Foster Community Assoc.

Progress on Foster’s community planning

DRAWN from Foster Community Association (FCA), Foster Chamber of Commerce, Corner Inlet Transition Inc., Foster Rotary, Manna Community Garden and Corner Inlet Men’s Shed, 17 people met last week with South Gippsland Shire’s Director Sustainability Andrew McEwen, Community Strengthening Coordinator Ned Dennis and Cr Mohya Davies to discuss the next round of community planning for Foster.

According to Mr. Dennis, Foster is earmarked to start the Integrated Community Planning process early in 2011 although Council is yet to vote on the 2010/11 timetable of integrated community planning for six localities in the municipality.

In contrast, the community representatives are keen to commence another round of the ‘Planning for Real’ (PFR) process in time for the November State election polling day.

The reasons for wanting to use PFR is that Foster’s experience from 2004 and 2007 saw a large cross-section of the community actively consulted, other strategic planning information taken into account, and the great majority of the prioritised projects successfully completed across a range of topic categories.

Two local residents, Bill Gurnett and Linda Giddy, are trained PFR facilitators and are again willing to volunteer their skills and time if well supported by others.

FCA President Larry Giddy said that a vote taken at the end of the meeting (after the Council staff departed) decided to start the PFR process in local schools and to canvass locals for ideas when they turn up at Foster’s polling booth to vote in the November 2010 State election.

Ms Giddy explained that the election is a special opportunity worth pursuing as it is a time when lots of people come to one venue in town with thoughts about the future in the forefront of their thinking.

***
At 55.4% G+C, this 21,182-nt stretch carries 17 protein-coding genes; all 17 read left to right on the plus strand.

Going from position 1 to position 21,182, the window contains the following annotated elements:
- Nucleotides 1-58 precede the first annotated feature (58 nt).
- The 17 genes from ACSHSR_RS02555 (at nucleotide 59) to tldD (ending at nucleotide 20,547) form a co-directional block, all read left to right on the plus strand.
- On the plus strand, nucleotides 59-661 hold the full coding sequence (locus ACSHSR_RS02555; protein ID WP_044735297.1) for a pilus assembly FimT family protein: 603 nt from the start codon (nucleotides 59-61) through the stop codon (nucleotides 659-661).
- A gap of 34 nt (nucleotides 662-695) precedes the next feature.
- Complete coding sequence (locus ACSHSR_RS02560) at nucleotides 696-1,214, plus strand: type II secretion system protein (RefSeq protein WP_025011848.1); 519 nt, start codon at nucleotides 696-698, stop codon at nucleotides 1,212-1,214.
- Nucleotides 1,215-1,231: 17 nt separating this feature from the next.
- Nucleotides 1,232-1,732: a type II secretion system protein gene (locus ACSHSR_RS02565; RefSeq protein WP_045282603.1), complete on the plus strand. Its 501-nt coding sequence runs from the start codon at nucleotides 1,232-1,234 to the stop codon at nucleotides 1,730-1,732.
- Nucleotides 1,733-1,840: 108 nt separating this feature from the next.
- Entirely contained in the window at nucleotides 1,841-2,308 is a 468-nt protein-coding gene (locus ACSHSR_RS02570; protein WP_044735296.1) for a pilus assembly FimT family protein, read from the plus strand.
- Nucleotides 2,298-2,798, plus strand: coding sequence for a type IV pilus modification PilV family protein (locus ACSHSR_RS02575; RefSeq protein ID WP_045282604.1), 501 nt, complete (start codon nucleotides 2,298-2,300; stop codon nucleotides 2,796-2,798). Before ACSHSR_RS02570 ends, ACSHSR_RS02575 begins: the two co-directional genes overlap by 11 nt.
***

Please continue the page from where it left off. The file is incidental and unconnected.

Mr. Dennis cautioned the meeting that Foster would not be able to access as much cash funding for PFR as it had in the past because the amount budgeted for community planning would have to be shared around six communities.

However he said that in-kind support from Council such as postage, plan write-ups, facilitation and the like would be available.

Mr. Giddy anticipated that after the initial consultations in November, the continuation of Foster’s community planning process could then fit in with Council’s timetable so that the offered staff resources could be used.

He summarised, “The meeting highlighted that both of the community planning processes have quite a bit of method in common and give similar results,” while Mr. Dennis agreed that they were “philosophically close”.

Provided that PFR included the principles, community engagement and issues covered by Council’s Integrated Community Planning process (for which there is no precise template), Mr. McEwen and Mr. Dennis agreed that there was no barrier to using PFR if that was the community’s desire.

Their prime concern was that Council must be able to compare community priorities and finding decisions for Foster on the same basis as those generated by other localities undertaking community plans.

FCA Secretary Joanne Stringer reminded that there were a number of new strategic inputs to integrate into the next round of community planning such as streetscape and traffic management information (Council has budgeted over two years for design and works), Foster Station precinct plans, Corner Inlet Transition plans, trails and paths plans and recent land use planning control changes.

Manna Garden member Leo Violini suggested expanding the PFR consultation process (which previously included consultation sessions at Foster market, evening sessions, polling day input, schools visits, contact with community organisations and a street stall) by adding the internet as a means of both obtaining community comments and displaying layered maps that could be interactively used by the public.

Cr Davies said she supported the community’s preference for the PFR method as it had proved to be “very robust, comprehensively owned by Foster community and had successfully developed from the ground up.”

She credited a great deal of this positive outcome to the skills and effort of Linda Giddy and Bill Gurnett in stimulating community engagement throughout the process.


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